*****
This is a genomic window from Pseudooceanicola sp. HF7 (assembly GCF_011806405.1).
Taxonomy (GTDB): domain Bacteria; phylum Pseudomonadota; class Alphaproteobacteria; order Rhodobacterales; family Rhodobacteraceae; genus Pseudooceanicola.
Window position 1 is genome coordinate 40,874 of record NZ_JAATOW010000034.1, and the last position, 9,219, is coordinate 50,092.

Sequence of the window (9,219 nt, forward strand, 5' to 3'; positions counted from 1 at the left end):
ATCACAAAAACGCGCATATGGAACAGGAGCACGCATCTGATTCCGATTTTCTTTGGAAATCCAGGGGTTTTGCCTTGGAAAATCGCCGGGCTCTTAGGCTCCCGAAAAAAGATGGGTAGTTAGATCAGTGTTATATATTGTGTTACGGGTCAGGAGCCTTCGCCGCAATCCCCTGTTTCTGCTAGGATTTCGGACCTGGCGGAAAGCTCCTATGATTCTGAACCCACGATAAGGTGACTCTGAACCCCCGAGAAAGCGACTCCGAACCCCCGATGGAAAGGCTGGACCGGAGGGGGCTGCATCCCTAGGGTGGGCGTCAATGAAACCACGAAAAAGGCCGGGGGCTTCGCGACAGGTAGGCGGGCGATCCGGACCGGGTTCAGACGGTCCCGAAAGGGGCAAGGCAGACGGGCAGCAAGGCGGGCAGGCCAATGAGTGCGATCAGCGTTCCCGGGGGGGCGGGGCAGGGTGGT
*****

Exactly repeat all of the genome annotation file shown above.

This is a genomic window from Pseudooceanicola sp. HF7 (assembly GCF_011806405.1).
Taxonomy (GTDB): domain Bacteria; phylum Pseudomonadota; class Alphaproteobacteria; order Rhodobacterales; family Rhodobacteraceae; genus Pseudooceanicola.
Window position 1 is genome coordinate 40,874 of record NZ_JAATOW010000034.1, and the last position, 9,219, is coordinate 50,092.

Sequence of the window (9,219 nt, forward strand, 5' to 3'; positions counted from 1 at the left end):
ATCACAAAAACGCGCATATGGAACAGGAGCACGCATCTGATTCCGATTTTCTTTGGAAATCCAGGGGTTTTGCCTTGGAAAATCGCCGGGCTCTTAGGCTCCCGAAAAAAGATGGGTAGTTAGATCAGTGTTATATATTGTGTTACGGGTCAGGAGCCTTCGCCGCAATCCCCTGTTTCTGCTAGGATTTCGGACCTGGCGGAAAGCTCCTATGATTCTGAACCCACGATAAGGTGACTCTGAACCCCCGAGAAAGCGACTCCGAACCCCCGATGGAAAGGCTGGACCGGAGGGGGCTGCATCCCTAGGGTGGGCGTCAATGAAACCACGAAAAAGGCCGGGGGCTTCGCGACAGGTAGGCGGGCGATCCGGACCGGGTTCAGACGGTCCCGAAAGGGGCAAGGCAGACGGGCAGCAAGGCGGGCAGGCCAATGAGTGCGATCAGCGTTCCCGGGGGGGCGGGGCAGGGTGGT